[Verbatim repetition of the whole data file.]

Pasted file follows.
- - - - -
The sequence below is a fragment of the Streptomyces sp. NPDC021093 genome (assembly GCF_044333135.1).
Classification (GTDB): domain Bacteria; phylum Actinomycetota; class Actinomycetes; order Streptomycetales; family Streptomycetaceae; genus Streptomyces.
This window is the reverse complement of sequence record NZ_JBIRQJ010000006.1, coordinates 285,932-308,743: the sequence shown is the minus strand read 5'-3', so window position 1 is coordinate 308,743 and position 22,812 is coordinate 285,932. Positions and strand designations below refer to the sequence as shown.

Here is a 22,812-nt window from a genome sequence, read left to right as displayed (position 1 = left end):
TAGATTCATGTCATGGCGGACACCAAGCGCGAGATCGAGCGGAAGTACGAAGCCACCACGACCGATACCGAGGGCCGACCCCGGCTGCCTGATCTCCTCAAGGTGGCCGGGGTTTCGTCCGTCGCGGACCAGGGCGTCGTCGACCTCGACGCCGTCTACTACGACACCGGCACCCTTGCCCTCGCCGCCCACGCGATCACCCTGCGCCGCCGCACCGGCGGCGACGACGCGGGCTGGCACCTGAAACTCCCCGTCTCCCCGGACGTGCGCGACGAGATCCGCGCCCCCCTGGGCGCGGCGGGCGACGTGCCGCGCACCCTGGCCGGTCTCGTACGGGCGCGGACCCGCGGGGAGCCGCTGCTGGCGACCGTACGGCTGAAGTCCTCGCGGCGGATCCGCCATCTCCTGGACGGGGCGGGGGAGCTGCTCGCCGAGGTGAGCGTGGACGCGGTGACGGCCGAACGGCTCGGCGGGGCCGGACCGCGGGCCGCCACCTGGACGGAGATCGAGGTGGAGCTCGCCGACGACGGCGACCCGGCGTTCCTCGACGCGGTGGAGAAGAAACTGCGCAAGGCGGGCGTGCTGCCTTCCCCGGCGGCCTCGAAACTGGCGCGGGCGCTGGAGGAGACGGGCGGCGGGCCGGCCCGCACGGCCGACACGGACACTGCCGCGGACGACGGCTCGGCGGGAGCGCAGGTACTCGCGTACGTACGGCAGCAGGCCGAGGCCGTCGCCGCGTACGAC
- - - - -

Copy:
The sequence below is a fragment of the Streptomyces sp. NPDC021093 genome (assembly GCF_044333135.1).
Classification (GTDB): domain Bacteria; phylum Actinomycetota; class Actinomycetes; order Streptomycetales; family Streptomycetaceae; genus Streptomyces.
This window is the reverse complement of sequence record NZ_JBIRQJ010000006.1, coordinates 285,932-308,743: the sequence shown is the minus strand read 5'-3', so window position 1 is coordinate 308,743 and position 22,812 is coordinate 285,932. Positions and strand designations below refer to the sequence as shown.

Here is a 22,812-nt window from a genome sequence, read left to right as displayed (position 1 = left end):
TAGATTCATGTCATGGCGGACACCAAGCGCGAGATCGAGCGGAAGTACGAAGCCACCACGACCGATACCGAGGGCCGACCCCGGCTGCCTGATCTCCTCAAGGTGGCCGGGGTTTCGTCCGTCGCGGACCAGGGCGTCGTCGACCTCGACGCCGTCTACTACGACACCGGCACCCTTGCCCTCGCCGCCCACGCGATCACCCTGCGCCGCCGCACCGGCGGCGACGACGCGGGCTGGCACCTGAAACTCCCCGTCTCCCCGGACGTGCGCGACGAGATCCGCGCCCCCCTGGGCGCGGCGGGCGACGTGCCGCGCACCCTGGCCGGTCTCGTACGGGCGCGGACCCGCGGGGAGCCGCTGCTGGCGACCGTACGGCTGAAGTCCTCGCGGCGGATCCGCCATCTCCTGGACGGGGCGGGGGAGCTGCTCGCCGAGGTGAGCGTGGACGCGGTGACGGCCGAACGGCTCGGCGGGGCCGGACCGCGGGCCGCCACCTGGACGGAGATCGAGGTGGAGCTCGCCGACGACGGCGACCCGGCGTTCCTCGACGCGGTGGAGAAGAAACTGCGCAAGGCGGGCGTGCTGCCTTCCCCGGCGGCCTCGAAACTGGCGCGGGCGCTGGAGGAGACGGGCGGCGGGCCGGCCCGCACGGCCGACACGGACACTGCCGCGGACGACGGCTCGGCGGGAGCGCAGGTACTCGCGTACGTACGGCAGCAGGCCGAGGCCGTCGCCGCGTACGAC